Duke’s annual dance showcase, the November Dances, proved to be a visually stunning display of athleticism and art last Friday and Saturday, Nov. 17 and 18. The concert presented by the Duke Dance Program featured ballet, modern, jazz and African dance performances, with many of the performances being choreographed by the students themselves. 

The opening dance, “Screendancestudy #4,” was characterized by its eccentric meld of classical music — specifically Giuseppe Tartini’s “Violin Concerto in G Major” — and Lynchian squelches and mechanical sound effects, their juxtaposition making for an otherworldly auditory experience. Gracefully chasse-ing across the stage, the dancers seemed to cover nearly every ballet term in the book — an elegant arabesque here and a succession of impressive pirouettes there. Yet the focal point of the performance highlighted a single dancer with a screen around her waist, colorful projections flickering across it throughout the act. 

“Mirada Ritmica,” choreographed by Associate Professor of Dance Andrea E. Woods Valdés, showcased African-style dance complete with eye-catching costumes, the flowing fabric sashaying with every dancer’s move. A live band of musicians complemented the dance, featuring local singer-songwriter Shana Tucker on the cello and musician Will Ridenour playing the kora, a type of West African lute. The dancers’ synchronicity exhibited their stamina and discipline as they leapt and twirled about the stage. 

Perhaps the most notable performance of the evening, “Pour,” was choreographed by Duke’s acclaimed dance professor, Nina Wheeler. “Pour” not only demonstrated striking choreography but also a genius display of lighting — contrasting beam lights and back lights with fog created a mystical, three-dimensional effect onstage. The piece incorporated modern dance components as dancers alluringly crawled and bound around the central prop, a table. In a single triumphant moment, one dancer rose up above the others, the spotlight shining upon him as if he were a godlike figure, marking the performance’s ultimate culmination. 

How does a dancer or a group prepare for the November Dances? What does it take to assemble an impressive and tenacious performance such as that of “The Reveal” or “1+1”? Senior Sara Yuen has been a dancer for fifteen years and described the process of choreographing a November Dance.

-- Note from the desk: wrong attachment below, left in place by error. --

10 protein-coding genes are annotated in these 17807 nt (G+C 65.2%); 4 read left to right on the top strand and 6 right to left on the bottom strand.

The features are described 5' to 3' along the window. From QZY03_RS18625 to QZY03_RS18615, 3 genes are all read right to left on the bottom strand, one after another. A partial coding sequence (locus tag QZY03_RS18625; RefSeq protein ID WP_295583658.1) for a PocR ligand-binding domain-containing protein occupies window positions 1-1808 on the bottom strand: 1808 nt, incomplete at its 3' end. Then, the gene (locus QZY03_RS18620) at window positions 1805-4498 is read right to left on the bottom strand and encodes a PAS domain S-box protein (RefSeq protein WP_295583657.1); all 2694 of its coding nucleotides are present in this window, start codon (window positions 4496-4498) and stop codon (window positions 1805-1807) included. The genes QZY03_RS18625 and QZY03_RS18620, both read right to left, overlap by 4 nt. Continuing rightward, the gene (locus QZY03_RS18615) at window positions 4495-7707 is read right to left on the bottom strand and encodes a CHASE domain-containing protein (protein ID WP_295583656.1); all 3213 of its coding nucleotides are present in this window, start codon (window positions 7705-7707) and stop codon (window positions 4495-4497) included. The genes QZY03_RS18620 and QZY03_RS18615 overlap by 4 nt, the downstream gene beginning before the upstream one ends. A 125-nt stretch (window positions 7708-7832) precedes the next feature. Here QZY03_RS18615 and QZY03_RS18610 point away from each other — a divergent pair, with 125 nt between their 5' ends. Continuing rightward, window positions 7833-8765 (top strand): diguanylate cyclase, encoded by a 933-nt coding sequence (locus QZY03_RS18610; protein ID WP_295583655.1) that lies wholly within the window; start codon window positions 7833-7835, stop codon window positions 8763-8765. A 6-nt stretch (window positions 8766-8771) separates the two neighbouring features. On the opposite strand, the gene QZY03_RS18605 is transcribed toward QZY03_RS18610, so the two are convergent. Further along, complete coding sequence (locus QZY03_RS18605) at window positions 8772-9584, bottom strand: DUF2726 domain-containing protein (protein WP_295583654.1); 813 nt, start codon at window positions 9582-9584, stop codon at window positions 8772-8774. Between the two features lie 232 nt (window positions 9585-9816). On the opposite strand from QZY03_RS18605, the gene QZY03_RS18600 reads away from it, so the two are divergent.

“Repertory classes start in the beginning of the semester. Oftentimes students help choreograph parts of group performances. I was in the ‘Pour’ performance, and working with Nina was especially wonderful! She’s got a really clear vision of what she wants. Dancing for her was invigoratingly challenging emotionally and technically,” Yuen said. “My duet piece with Ashlynn was also a really great but very different experience. We started it as a study last semester in Professor Woods-Valdés’ Advanced Dance Composition class and it culminated into a performance for the November Dances.” 

Dancers often practice multiple times a week, finding time outside of class to practice alone or with on-campus student dance groups. Yuen incorporates dance into her day-to-day life by partaking in dance clubs and diversifying her dance courses each semester. 

“I come into contact with dance everyday. I practice with Duke Chinese Dance six times a week,” Yuen said. “DCD has been a home for me since freshman year. Growing up, I was raised with strictly classical ballet. But, since coming to college, I have tried more modern dance styles and taken some different classes so that I may be greater exposed to the dance world.”

Many dancers have aspirations to dance after college yet hold career goals outside of dance for the future. Flipping through the biographies of the dancers in the November Dances program, a variety of interests, from linguistics to economics, distinguishes each individual. Yuen said she encourages fellow students to explore topics that may contribute to the quality and authenticity of their Duke experience.

“I think we should all be trying to be ourselves,” Yuen said. “In a world where different forces will try to trick you into working towards anything but authenticity, dance stands as a pretty good practice. Even if, like in Nina’s piece, I’m trying to dance like a really badass, strong woman, I try to find an authentic place in myself where that can come from. When I perform, I’m engaging in showmanship, but I’m trying to present some part of myself — maybe a part that I don’t get to show very often. It’s liberating. I think it can inform life offstage.”

Indeed, the Duke Dance Department’s November Dances show was a spectacular showcase of emotion and raw talent within the Duke student dance community. Each dance bore its own unique personality, as each dancer brought his or her own unique interpretation of a performance to life onstage.